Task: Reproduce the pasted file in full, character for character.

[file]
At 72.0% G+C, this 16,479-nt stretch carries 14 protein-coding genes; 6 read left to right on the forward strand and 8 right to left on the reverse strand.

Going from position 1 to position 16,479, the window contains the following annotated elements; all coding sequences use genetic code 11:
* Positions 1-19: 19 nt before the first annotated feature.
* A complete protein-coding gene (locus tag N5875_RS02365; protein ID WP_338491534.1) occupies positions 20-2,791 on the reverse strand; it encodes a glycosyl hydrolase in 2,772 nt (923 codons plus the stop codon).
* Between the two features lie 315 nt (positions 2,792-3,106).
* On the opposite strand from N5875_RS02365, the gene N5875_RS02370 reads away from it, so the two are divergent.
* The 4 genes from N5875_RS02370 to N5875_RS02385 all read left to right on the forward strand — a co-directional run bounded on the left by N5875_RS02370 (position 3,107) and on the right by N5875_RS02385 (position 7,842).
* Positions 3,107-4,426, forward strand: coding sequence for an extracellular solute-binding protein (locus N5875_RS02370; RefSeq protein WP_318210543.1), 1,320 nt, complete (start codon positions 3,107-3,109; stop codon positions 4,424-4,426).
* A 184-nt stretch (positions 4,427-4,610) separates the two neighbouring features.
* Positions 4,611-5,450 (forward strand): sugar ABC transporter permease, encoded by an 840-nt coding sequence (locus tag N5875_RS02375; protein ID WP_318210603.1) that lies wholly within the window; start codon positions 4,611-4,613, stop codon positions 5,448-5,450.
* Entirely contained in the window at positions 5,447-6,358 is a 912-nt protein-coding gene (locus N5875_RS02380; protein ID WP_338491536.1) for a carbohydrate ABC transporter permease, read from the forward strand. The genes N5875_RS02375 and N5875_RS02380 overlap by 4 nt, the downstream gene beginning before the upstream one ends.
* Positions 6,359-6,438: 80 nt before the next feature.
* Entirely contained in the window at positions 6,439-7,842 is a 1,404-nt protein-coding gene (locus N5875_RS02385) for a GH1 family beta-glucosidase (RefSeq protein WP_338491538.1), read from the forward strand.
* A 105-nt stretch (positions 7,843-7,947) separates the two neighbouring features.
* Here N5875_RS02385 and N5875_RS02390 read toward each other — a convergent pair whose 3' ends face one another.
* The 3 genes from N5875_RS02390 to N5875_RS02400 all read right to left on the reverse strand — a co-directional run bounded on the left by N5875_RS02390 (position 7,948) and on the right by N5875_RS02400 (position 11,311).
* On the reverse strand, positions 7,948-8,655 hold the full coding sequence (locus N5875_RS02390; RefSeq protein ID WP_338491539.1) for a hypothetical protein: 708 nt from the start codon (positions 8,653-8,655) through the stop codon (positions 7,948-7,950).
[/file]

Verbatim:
At 72.0% G+C, this 16,479-nt stretch carries 14 protein-coding genes; 6 read left to right on the forward strand and 8 right to left on the reverse strand.

Going from position 1 to position 16,479, the window contains the following annotated elements; all coding sequences use genetic code 11:
* Positions 1-19: 19 nt before the first annotated feature.
* A complete protein-coding gene (locus tag N5875_RS02365; protein ID WP_338491534.1) occupies positions 20-2,791 on the reverse strand; it encodes a glycosyl hydrolase in 2,772 nt (923 codons plus the stop codon).
* Between the two features lie 315 nt (positions 2,792-3,106).
* On the opposite strand from N5875_RS02365, the gene N5875_RS02370 reads away from it, so the two are divergent.
* The 4 genes from N5875_RS02370 to N5875_RS02385 all read left to right on the forward strand — a co-directional run bounded on the left by N5875_RS02370 (position 3,107) and on the right by N5875_RS02385 (position 7,842).
* Positions 3,107-4,426, forward strand: coding sequence for an extracellular solute-binding protein (locus N5875_RS02370; RefSeq protein WP_318210543.1), 1,320 nt, complete (start codon positions 3,107-3,109; stop codon positions 4,424-4,426).
* A 184-nt stretch (positions 4,427-4,610) separates the two neighbouring features.
* Positions 4,611-5,450 (forward strand): sugar ABC transporter permease, encoded by an 840-nt coding sequence (locus tag N5875_RS02375; protein ID WP_318210603.1) that lies wholly within the window; start codon positions 4,611-4,613, stop codon positions 5,448-5,450.
* Entirely contained in the window at positions 5,447-6,358 is a 912-nt protein-coding gene (locus N5875_RS02380; protein ID WP_338491536.1) for a carbohydrate ABC transporter permease, read from the forward strand. The genes N5875_RS02375 and N5875_RS02380 overlap by 4 nt, the downstream gene beginning before the upstream one ends.
* Positions 6,359-6,438: 80 nt before the next feature.
* Entirely contained in the window at positions 6,439-7,842 is a 1,404-nt protein-coding gene (locus N5875_RS02385) for a GH1 family beta-glucosidase (RefSeq protein WP_338491538.1), read from the forward strand.
* A 105-nt stretch (positions 7,843-7,947) separates the two neighbouring features.
* Here N5875_RS02385 and N5875_RS02390 read toward each other — a convergent pair whose 3' ends face one another.
* The 3 genes from N5875_RS02390 to N5875_RS02400 all read right to left on the reverse strand — a co-directional run bounded on the left by N5875_RS02390 (position 7,948) and on the right by N5875_RS02400 (position 11,311).
* On the reverse strand, positions 7,948-8,655 hold the full coding sequence (locus N5875_RS02390; RefSeq protein ID WP_338491539.1) for a hypothetical protein: 708 nt from the start codon (positions 8,653-8,655) through the stop codon (positions 7,948-7,950).